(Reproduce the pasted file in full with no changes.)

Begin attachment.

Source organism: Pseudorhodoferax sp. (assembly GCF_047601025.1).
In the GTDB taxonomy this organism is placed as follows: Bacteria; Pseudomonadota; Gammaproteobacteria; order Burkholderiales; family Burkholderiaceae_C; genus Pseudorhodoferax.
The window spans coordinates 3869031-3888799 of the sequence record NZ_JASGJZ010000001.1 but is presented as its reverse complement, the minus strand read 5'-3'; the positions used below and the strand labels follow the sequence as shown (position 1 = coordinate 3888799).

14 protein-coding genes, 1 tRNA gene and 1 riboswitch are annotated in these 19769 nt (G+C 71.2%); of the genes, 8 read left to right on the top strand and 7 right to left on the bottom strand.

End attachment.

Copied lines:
Source organism: Pseudorhodoferax sp. (assembly GCF_047601025.1).
In the GTDB taxonomy this organism is placed as follows: Bacteria; Pseudomonadota; Gammaproteobacteria; order Burkholderiales; family Burkholderiaceae_C; genus Pseudorhodoferax.
The window spans coordinates 3869031-3888799 of the sequence record NZ_JASGJZ010000001.1 but is presented as its reverse complement, the minus strand read 5'-3'; the positions used below and the strand labels follow the sequence as shown (position 1 = coordinate 3888799).

14 protein-coding genes, 1 tRNA gene and 1 riboswitch are annotated in these 19769 nt (G+C 71.2%); of the genes, 8 read left to right on the top strand and 7 right to left on the bottom strand.